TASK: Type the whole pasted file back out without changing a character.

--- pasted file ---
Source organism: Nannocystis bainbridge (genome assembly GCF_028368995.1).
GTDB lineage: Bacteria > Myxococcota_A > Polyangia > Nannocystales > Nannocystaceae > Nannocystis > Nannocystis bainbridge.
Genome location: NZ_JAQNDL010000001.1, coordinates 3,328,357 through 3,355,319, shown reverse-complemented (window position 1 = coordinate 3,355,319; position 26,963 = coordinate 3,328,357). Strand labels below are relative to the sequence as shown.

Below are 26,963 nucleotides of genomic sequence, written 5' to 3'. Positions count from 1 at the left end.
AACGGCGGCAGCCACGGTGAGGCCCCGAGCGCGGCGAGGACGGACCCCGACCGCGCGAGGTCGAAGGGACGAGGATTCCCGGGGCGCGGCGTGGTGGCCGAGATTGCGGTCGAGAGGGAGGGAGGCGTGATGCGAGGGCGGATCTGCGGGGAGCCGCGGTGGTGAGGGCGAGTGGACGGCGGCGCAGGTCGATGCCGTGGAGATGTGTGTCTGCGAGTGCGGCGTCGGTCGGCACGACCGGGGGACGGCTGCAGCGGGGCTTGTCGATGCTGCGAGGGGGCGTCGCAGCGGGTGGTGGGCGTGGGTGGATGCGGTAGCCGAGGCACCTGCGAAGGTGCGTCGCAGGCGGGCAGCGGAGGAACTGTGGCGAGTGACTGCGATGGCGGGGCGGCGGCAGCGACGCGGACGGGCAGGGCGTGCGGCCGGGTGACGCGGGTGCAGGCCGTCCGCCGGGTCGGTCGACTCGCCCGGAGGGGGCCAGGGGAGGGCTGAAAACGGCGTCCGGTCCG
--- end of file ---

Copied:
Source organism: Nannocystis bainbridge (genome assembly GCF_028368995.1).
GTDB lineage: Bacteria > Myxococcota_A > Polyangia > Nannocystales > Nannocystaceae > Nannocystis > Nannocystis bainbridge.
Genome location: NZ_JAQNDL010000001.1, coordinates 3,328,357 through 3,355,319, shown reverse-complemented (window position 1 = coordinate 3,355,319; position 26,963 = coordinate 3,328,357). Strand labels below are relative to the sequence as shown.

Below are 26,963 nucleotides of genomic sequence, written 5' to 3'. Positions count from 1 at the left end.
AACGGCGGCAGCCACGGTGAGGCCCCGAGCGCGGCGAGGACGGACCCCGACCGCGCGAGGTCGAAGGGACGAGGATTCCCGGGGCGCGGCGTGGTGGCCGAGATTGCGGTCGAGAGGGAGGGAGGCGTGATGCGAGGGCGGATCTGCGGGGAGCCGCGGTGGTGAGGGCGAGTGGACGGCGGCGCAGGTCGATGCCGTGGAGATGTGTGTCTGCGAGTGCGGCGTCGGTCGGCACGACCGGGGGACGGCTGCAGCGGGGCTTGTCGATGCTGCGAGGGGGCGTCGCAGCGGGTGGTGGGCGTGGGTGGATGCGGTAGCCGAGGCACCTGCGAAGGTGCGTCGCAGGCGGGCAGCGGAGGAACTGTGGCGAGTGACTGCGATGGCGGGGCGGCGGCAGCGACGCGGACGGGCAGGGCGTGCGGCCGGGTGACGCGGGTGCAGGCCGTCCGCCGGGTCGGTCGACTCGCCCGGAGGGGGCCAGGGGAGGGCTGAAAACGGCGTCCGGTCCG